Desirable and Undesirable Characteristics of Offshore Yachts

MikeJohns

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Hobart
 there is actually a 'serious' note related to this . .  .  ............ even todays very best sailors are really just casual amateur ..................You look at some of the navigation mistakes ............. lack of depth is just very apparent even in the top ranks..............
There's a trend of excessive reliance on complex technology.

We get to see quite a few rescues, some are genuine but a lot are tired scared inexperienced people with poor or non existent seamanship skills often in unsuitable boats for short handed offshore sailing. 

Recently there have been a few "flat battery" rescues. Abandoning a perfectly sound sailboat to the insurance company because of a high reliance on complex technology and the inability to sail without it. Usually when short or single handed. 

A day in miserable weather, the autopilot working overtime flattens the battery. The engine on a separate battery won't start for whatever reason, and the boat motion is too severe, leaving the occupants too exhausted and ill to do anything below decks. So they trigger a rescue just to get out of a miserable situation. 

I recently asked one skipper who wasn't in dangerous, just miserable seas, why he didn't heave-to and rest and wait for better conditions. He'd heard of heaving-to, and tried but had no idea how it was done in practice.

 

IStream

Super Anarchist
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There's a trend of excessive reliance on complex technology.

We get to see quite a few rescues, some are genuine but a lot are tired scared inexperienced people with poor or non existent seamanship skills often in unsuitable boats for short handed offshore sailing. 

Recently there have been a few "flat battery" rescues. Abandoning a perfectly sound sailboat to the insurance company because of a high reliance on complex technology and the inability to sail without it. Usually when short or single handed. 

A day in miserable weather, the autopilot working overtime flattens the battery. The engine on a separate battery won't start for whatever reason, and the boat motion is too severe, leaving the occupants too exhausted and ill to do anything below decks. So they trigger a rescue just to get out of a miserable situation.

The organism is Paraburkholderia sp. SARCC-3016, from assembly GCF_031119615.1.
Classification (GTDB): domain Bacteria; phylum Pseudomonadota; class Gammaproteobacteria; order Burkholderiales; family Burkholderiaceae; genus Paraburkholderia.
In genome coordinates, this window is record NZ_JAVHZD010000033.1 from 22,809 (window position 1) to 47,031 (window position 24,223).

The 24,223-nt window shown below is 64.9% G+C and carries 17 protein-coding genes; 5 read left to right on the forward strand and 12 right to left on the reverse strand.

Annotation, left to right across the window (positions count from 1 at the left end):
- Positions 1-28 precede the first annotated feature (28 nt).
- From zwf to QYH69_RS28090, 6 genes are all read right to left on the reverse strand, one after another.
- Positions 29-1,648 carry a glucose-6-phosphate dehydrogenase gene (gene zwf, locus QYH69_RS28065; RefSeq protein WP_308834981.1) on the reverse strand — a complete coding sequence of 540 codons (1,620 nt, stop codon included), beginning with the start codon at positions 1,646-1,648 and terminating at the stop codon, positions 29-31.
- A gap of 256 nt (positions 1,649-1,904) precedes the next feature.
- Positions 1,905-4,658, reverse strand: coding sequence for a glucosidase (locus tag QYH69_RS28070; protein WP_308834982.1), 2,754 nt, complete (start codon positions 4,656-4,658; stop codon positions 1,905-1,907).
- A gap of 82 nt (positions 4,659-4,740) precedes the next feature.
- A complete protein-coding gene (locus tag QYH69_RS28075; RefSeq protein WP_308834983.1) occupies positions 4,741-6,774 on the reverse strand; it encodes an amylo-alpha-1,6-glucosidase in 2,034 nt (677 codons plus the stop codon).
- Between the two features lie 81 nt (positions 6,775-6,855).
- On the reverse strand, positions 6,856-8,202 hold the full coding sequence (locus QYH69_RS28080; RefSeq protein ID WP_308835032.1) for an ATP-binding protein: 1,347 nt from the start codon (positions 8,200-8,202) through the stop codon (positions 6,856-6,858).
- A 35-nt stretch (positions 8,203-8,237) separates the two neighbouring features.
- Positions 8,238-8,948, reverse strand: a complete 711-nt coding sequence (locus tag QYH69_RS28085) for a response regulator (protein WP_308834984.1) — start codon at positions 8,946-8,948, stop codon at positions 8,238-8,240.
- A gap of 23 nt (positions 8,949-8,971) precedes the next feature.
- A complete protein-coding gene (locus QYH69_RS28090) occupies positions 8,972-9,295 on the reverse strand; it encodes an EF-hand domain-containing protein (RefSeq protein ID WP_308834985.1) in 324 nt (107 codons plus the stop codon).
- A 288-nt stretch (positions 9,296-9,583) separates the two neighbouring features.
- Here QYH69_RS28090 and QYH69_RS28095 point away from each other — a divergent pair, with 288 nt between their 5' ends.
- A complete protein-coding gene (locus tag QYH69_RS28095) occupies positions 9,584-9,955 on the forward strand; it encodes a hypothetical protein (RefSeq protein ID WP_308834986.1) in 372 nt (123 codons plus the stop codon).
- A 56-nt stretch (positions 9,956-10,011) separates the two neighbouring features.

I recently asked one skipper who wasn't in dangerous, just miserable seas, why he didn't heave-to and rest and wait for better conditions. He'd heard of heaving-to, and tried but had no idea how it was done in practice.
This is the kind of thing that ultimately leads to testing and licensing requirements.

 

stief

Super Anarchist
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Sask Canada
There's a trend of excessive reliance on complex technology.

We get to see quite a few rescues, some are genuine but a lot are tired scared inexperienced people with poor or non existent seamanship skills often in unsuitable boats for short handed offshore sailing. 

Recently there have been a few "flat battery" rescues. Abandoning a perfectly sound sailboat to the insurance company because of a high reliance on complex technology and the inability to sail without it. Usually when short or single handed. 

A day in miserable weather, the autopilot working overtime flattens the battery. The engine on a separate battery won't start for whatever reason, and the boat motion is too severe, leaving the occupants too exhausted and ill to do anything below decks. So they trigger a rescue just to get out of a miserable situation. 

I recently asked one skipper who wasn't in dangerous, just miserable seas, why he didn't heave-to and rest and wait for better conditions. He'd heard of heaving-to, and tried but had no idea how it was done in practice.
Reminds me of the opening of Swallows and Amazons, when the kids finally got the telegram with the father's permission to go sailing

“Is it the answer?” he panted, out of breath after all that beating up against the wind. “Does he say Yes?”